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All stirred up: CEOs hope to get Washington's attention
A Plano CEO is among more than 100 business leaders who have pledged to withhold contributions to political candidates until Washington gets its act together.
JCPenney Chairman and CEO Myron "Mike" Ullman recently signed onto Starbucks CEO Howard Schultz's movement, joining the likes of the heads of the NASDAQ and the New York Stock Exchanges. Ullman had no comment other than to confirm he has made the pledge.
The movement was started by Schultz in mid-August when he wrote an open letter to Starbucks employees. In that letter, he said "We cannot allow political partisanship and government gridlock to overshadow what is most important for our own future success."
He went on to say that he would not donate to any incumbents until the debt ceiling issue was settled in a bi-partisan manner. He urged his fellow CEOs and business executives to follow suit. Schultz, who has donated almost exclusively to Democratic candidates according to records from the Center for Responsive Politics, said the issue facing Washington is the responsibility of both political parties.
"Over the last few weeks and months, our national elected officials from both parties have failed to lead," Schultz said in a letter dated Aug. 15. "They have chosen to put partisan and ideological purity over the well-being of the people. They have undermined the full faith and credit of the United States. They have stirred up fears about our economic prospects without doing anything to truly address those fears. They have spent a resource even more precious than the dollar: our collective confidence in each other, in the future and in our ability to solve problems together."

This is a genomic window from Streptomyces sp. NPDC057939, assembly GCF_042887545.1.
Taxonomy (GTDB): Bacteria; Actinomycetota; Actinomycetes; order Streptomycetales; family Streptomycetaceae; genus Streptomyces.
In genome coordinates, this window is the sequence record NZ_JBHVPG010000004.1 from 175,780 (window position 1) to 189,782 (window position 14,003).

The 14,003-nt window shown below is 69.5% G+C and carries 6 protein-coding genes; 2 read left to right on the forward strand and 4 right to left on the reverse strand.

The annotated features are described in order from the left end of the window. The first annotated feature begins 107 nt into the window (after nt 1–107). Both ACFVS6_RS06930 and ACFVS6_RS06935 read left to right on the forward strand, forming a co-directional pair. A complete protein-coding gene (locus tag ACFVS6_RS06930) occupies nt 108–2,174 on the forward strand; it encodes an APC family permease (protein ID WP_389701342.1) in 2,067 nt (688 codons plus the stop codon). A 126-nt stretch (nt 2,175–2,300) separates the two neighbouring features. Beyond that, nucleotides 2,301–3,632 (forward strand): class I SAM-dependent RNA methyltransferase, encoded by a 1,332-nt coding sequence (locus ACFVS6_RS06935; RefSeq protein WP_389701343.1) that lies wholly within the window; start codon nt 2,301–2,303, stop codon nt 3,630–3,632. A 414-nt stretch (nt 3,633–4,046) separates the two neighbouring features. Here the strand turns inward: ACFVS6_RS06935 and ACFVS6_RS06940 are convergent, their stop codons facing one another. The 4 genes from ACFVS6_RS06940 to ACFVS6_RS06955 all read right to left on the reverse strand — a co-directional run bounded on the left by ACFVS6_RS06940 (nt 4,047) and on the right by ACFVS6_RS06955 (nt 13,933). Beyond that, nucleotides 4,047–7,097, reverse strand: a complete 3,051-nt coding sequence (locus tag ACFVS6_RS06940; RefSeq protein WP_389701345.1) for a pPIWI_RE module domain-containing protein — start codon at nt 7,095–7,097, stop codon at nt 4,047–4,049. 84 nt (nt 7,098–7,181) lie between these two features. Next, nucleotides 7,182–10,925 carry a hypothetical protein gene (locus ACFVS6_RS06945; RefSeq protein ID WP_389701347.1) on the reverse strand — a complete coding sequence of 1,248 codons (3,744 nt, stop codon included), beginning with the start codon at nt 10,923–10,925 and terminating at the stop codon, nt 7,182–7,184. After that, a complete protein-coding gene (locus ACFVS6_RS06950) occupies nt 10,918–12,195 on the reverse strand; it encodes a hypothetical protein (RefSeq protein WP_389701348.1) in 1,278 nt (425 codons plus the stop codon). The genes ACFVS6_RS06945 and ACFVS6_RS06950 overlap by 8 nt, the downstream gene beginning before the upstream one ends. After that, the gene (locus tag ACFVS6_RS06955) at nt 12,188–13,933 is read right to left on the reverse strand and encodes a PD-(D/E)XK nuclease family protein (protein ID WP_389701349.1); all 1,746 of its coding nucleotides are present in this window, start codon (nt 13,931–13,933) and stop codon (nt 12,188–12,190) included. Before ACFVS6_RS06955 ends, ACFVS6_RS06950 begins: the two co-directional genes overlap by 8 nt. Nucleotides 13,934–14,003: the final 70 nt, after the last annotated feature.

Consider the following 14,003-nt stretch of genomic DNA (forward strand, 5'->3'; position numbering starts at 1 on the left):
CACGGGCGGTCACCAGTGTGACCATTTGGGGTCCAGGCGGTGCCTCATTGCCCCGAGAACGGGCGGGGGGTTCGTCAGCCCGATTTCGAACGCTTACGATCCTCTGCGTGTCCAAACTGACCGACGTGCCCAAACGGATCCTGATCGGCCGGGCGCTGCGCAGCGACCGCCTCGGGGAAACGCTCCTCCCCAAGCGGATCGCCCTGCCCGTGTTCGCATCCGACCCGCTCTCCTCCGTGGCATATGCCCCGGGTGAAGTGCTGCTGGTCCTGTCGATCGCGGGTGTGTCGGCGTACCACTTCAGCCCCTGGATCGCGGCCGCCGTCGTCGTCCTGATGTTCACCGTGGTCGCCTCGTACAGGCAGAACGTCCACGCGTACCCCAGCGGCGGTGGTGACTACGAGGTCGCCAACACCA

Schultz urged the nation's leaders to face the fiscal challenges before them with "civility, honesty and a willingness to sacrifice their own re-election." He said the can must not be kicked down the road any longer and all options must be considered, from cutting spending on entitlement programs to increasing taxes.
In a statement released Wednesday, Schultz said he was proud of the pledges made by business leaders and the American people and said he wanted to set in motion an upward spiral of confidence. The statement also included quotes from people who have made the pledge.
"Demand that the 12-member deficit reduction committee (and every member of Congress) sign a pledge to publish a zero-base review of every department with recommendations for real and significant cost cutting -- the kind nearly every American family and business has had to do," said Joel Peterson, chairman of Jet Blue airlines.
A second portion of the pledge calls for business leaders to help grow the economy without waiting for Washington's help. The people making this pledge range from large international corporations to small business owners.
Dan DiMicco, chairman and CEO of Nucor Corporation, said his company will invest $3-$5 billion in the next five years and create thousands of jobs, while Clark Rountree said his business will hire at least one new person in the next month.
"As many of our political leaders campaign and vacation, the U.S. economy remains in a cycle of fear and uncertainty," Schultz said. "I'm encouraged that many of you agree there is a way to break this cycle of fear and to begin by supporting a two-part pledge."
For information on Schultz's campaign, visit www.upwardspiral2011.org.
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